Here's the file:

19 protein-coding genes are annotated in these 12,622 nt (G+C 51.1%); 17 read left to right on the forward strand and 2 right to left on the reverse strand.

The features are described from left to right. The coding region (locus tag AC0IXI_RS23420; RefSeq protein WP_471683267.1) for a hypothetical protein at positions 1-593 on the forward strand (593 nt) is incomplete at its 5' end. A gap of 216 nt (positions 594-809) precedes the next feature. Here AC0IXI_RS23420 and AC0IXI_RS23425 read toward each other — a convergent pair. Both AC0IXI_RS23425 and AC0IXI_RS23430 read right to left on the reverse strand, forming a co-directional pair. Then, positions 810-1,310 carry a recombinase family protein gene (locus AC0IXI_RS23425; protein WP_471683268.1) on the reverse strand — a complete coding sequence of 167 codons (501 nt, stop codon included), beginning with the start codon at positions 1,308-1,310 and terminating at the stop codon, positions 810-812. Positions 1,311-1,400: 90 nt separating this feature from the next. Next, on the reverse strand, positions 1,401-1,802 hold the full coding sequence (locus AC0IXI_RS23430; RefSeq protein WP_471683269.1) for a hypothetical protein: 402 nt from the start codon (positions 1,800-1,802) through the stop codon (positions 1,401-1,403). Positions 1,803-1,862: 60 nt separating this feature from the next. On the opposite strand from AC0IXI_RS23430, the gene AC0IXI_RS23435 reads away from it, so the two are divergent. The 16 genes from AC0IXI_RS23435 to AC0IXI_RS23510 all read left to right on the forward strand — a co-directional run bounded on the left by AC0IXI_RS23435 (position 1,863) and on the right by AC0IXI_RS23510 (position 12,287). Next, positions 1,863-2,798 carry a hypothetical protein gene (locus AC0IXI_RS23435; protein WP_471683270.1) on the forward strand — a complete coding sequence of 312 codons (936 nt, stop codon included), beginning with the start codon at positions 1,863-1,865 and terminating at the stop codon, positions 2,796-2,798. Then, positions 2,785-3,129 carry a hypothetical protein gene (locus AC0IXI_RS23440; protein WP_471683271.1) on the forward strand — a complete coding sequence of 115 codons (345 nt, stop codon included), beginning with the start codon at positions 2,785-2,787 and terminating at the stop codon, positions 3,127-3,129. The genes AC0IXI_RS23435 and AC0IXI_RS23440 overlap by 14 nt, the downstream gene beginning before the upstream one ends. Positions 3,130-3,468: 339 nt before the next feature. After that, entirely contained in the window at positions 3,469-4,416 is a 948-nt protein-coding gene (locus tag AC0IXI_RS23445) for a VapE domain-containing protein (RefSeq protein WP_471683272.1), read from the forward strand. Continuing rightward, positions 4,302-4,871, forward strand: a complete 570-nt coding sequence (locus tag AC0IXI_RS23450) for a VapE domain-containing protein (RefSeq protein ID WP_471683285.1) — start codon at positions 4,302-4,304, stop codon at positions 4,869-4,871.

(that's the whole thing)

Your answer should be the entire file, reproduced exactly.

19 protein-coding genes are annotated in these 12,622 nt (G+C 51.1%); 17 read left to right on the forward strand and 2 right to left on the reverse strand.

The features are described from left to right. The coding region (locus tag AC0IXI_RS23420; RefSeq protein WP_471683267.1) for a hypothetical protein at positions 1-593 on the forward strand (593 nt) is incomplete at its 5' end. A gap of 216 nt (positions 594-809) precedes the next feature. Here AC0IXI_RS23420 and AC0IXI_RS23425 read toward each other — a convergent pair. Both AC0IXI_RS23425 and AC0IXI_RS23430 read right to left on the reverse strand, forming a co-directional pair. Then, positions 810-1,310 carry a recombinase family protein gene (locus AC0IXI_RS23425; protein WP_471683268.1) on the reverse strand — a complete coding sequence of 167 codons (501 nt, stop codon included), beginning with the start codon at positions 1,308-1,310 and terminating at the stop codon, positions 810-812. Positions 1,311-1,400: 90 nt separating this feature from the next. Next, on the reverse strand, positions 1,401-1,802 hold the full coding sequence (locus AC0IXI_RS23430; RefSeq protein WP_471683269.1) for a hypothetical protein: 402 nt from the start codon (positions 1,800-1,802) through the stop codon (positions 1,401-1,403). Positions 1,803-1,862: 60 nt separating this feature from the next. On the opposite strand from AC0IXI_RS23430, the gene AC0IXI_RS23435 reads away from it, so the two are divergent. The 16 genes from AC0IXI_RS23435 to AC0IXI_RS23510 all read left to right on the forward strand — a co-directional run bounded on the left by AC0IXI_RS23435 (position 1,863) and on the right by AC0IXI_RS23510 (position 12,287). Next, positions 1,863-2,798 carry a hypothetical protein gene (locus AC0IXI_RS23435; protein WP_471683270.1) on the forward strand — a complete coding sequence of 312 codons (936 nt, stop codon included), beginning with the start codon at positions 1,863-1,865 and terminating at the stop codon, positions 2,796-2,798. Then, positions 2,785-3,129 carry a hypothetical protein gene (locus AC0IXI_RS23440; protein WP_471683271.1) on the forward strand — a complete coding sequence of 115 codons (345 nt, stop codon included), beginning with the start codon at positions 2,785-2,787 and terminating at the stop codon, positions 3,127-3,129. The genes AC0IXI_RS23435 and AC0IXI_RS23440 overlap by 14 nt, the downstream gene beginning before the upstream one ends. Positions 3,130-3,468: 339 nt before the next feature. After that, entirely contained in the window at positions 3,469-4,416 is a 948-nt protein-coding gene (locus tag AC0IXI_RS23445) for a VapE domain-containing protein (RefSeq protein WP_471683272.1), read from the forward strand. Continuing rightward, positions 4,302-4,871, forward strand: a complete 570-nt coding sequence (locus tag AC0IXI_RS23450) for a VapE domain-containing protein (RefSeq protein ID WP_471683285.1) — start codon at positions 4,302-4,304, stop codon at positions 4,869-4,871.